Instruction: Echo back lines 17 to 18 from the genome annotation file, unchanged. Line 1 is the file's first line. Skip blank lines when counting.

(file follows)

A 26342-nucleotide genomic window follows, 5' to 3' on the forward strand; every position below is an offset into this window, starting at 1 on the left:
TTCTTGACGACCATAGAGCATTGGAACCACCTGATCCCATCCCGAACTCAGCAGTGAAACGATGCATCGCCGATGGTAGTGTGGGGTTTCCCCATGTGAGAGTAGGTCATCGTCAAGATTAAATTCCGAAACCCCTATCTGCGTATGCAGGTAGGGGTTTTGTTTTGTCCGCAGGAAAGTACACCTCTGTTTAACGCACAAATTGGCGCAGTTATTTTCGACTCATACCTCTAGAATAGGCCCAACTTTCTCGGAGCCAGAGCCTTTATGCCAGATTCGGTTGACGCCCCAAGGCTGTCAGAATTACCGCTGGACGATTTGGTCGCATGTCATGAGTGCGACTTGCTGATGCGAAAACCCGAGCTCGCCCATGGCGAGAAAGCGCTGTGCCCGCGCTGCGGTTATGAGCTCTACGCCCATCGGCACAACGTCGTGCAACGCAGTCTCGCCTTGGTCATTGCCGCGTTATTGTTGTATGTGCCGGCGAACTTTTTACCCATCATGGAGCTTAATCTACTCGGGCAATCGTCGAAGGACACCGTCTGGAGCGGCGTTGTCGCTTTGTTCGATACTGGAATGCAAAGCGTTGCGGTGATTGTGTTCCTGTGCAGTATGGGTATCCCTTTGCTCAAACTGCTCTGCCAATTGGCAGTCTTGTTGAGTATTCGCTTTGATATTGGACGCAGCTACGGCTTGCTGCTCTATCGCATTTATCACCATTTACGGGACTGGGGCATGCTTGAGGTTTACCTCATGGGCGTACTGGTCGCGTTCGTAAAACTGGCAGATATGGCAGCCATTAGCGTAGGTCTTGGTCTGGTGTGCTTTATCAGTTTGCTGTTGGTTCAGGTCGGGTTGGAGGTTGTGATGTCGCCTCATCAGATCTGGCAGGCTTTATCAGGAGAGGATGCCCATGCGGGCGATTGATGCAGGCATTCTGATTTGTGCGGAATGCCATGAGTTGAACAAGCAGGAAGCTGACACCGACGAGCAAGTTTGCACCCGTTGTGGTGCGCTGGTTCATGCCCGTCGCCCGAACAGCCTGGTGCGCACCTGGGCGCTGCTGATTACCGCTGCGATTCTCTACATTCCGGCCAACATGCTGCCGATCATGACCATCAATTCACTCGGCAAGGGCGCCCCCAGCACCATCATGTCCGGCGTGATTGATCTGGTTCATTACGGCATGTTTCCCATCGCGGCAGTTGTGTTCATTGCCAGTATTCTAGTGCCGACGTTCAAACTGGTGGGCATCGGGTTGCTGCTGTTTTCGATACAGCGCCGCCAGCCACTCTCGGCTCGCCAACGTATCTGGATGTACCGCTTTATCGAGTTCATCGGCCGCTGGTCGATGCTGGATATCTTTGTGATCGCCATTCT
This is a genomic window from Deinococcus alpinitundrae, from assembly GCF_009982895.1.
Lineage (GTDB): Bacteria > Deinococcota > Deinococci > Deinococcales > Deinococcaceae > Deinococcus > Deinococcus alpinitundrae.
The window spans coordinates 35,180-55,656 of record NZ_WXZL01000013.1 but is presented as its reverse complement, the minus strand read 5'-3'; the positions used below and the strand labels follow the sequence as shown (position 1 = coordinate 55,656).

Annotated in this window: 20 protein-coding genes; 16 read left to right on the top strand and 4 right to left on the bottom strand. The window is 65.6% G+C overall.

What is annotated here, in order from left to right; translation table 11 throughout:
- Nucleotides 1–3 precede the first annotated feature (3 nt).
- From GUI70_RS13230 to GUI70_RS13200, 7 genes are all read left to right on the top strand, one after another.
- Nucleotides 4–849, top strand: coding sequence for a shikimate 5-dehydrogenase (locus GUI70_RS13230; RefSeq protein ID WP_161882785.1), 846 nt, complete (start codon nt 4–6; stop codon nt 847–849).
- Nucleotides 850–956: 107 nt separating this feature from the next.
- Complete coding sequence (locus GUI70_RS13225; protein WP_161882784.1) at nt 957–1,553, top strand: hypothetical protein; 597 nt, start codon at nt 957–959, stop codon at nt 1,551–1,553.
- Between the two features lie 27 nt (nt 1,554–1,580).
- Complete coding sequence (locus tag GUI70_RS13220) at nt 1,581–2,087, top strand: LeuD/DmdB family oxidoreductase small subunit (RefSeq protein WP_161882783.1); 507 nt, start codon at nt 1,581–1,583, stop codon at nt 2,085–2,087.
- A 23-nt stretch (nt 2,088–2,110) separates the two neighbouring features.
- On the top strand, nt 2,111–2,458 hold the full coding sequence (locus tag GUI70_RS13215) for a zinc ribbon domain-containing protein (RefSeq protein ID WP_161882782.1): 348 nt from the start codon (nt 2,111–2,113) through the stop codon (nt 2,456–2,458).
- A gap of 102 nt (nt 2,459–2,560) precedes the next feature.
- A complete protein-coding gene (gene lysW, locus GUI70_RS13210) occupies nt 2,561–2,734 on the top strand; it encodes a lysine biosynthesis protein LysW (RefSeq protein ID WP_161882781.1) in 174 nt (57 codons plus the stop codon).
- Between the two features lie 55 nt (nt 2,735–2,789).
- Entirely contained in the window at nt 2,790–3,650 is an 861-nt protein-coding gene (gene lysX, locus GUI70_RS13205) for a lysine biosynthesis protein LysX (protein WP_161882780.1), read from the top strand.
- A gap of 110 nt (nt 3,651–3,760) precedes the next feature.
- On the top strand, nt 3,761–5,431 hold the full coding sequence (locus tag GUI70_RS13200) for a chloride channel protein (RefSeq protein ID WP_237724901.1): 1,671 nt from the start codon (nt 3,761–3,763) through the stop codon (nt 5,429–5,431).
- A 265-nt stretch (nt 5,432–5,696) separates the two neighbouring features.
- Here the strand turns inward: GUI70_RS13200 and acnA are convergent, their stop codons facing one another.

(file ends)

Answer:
- A gap of 102 nt (nt 2,459–2,560) precedes the next feature.
- A complete protein-coding gene (gene lysW, locus GUI70_RS13210) occupies nt 2,561–2,734 on the top strand; it encodes a lysine biosynthesis protein LysW (RefSeq protein ID WP_161882781.1) in 174 nt (57 codons plus the stop codon).